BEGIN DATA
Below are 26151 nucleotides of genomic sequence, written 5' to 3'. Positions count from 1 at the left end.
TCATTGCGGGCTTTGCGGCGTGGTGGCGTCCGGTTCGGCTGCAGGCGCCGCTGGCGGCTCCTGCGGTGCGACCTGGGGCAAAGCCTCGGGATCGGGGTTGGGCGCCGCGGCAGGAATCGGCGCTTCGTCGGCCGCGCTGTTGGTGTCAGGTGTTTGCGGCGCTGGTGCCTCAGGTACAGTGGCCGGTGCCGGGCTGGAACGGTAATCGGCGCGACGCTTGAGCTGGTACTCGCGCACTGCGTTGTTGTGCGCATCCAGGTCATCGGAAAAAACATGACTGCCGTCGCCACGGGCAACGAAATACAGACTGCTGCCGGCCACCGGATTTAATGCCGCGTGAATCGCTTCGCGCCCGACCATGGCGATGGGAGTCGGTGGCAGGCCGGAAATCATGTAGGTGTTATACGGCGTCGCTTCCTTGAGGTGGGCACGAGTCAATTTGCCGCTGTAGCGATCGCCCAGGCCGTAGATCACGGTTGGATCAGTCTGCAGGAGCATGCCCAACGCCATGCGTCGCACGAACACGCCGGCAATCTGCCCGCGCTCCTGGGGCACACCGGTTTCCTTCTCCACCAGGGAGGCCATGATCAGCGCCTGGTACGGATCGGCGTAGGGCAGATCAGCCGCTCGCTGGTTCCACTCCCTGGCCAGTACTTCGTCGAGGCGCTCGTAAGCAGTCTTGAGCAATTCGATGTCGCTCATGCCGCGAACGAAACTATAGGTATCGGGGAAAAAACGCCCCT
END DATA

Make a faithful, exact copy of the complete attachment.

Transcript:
Below are 26151 nucleotides of genomic sequence, written 5' to 3'. Positions count from 1 at the left end.
TCATTGCGGGCTTTGCGGCGTGGTGGCGTCCGGTTCGGCTGCAGGCGCCGCTGGCGGCTCCTGCGGTGCGACCTGGGGCAAAGCCTCGGGATCGGGGTTGGGCGCCGCGGCAGGAATCGGCGCTTCGTCGGCCGCGCTGTTGGTGTCAGGTGTTTGCGGCGCTGGTGCCTCAGGTACAGTGGCCGGTGCCGGGCTGGAACGGTAATCGGCGCGACGCTTGAGCTGGTACTCGCGCACTGCGTTGTTGTGCGCATCCAGGTCATCGGAAAAAACATGACTGCCGTCGCCACGGGCAACGAAATACAGACTGCTGCCGGCCACCGGATTTAATGCCGCGTGAATCGCTTCGCGCCCGACCATGGCGATGGGAGTCGGTGGCAGGCCGGAAATCATGTAGGTGTTATACGGCGTCGCTTCCTTGAGGTGGGCACGAGTCAATTTGCCGCTGTAGCGATCGCCCAGGCCGTAGATCACGGTTGGATCAGTCTGCAGGAGCATGCCCAACGCCATGCGTCGCACGAACACGCCGGCAATCTGCCCGCGCTCCTGGGGCACACCGGTTTCCTTCTCCACCAGGGAGGCCATGATCAGCGCCTGGTACGGATCGGCGTAGGGCAGATCAGCCGCTCGCTGGTTCCACTCCCTGGCCAGTACTTCGTCGAGGCGCTCGTAAGCAGTCTTGAGCAATTCGATGTCGCTCATGCCGCGAACGAAACTATAGGTATCGGGGAAAAAACGCCCCT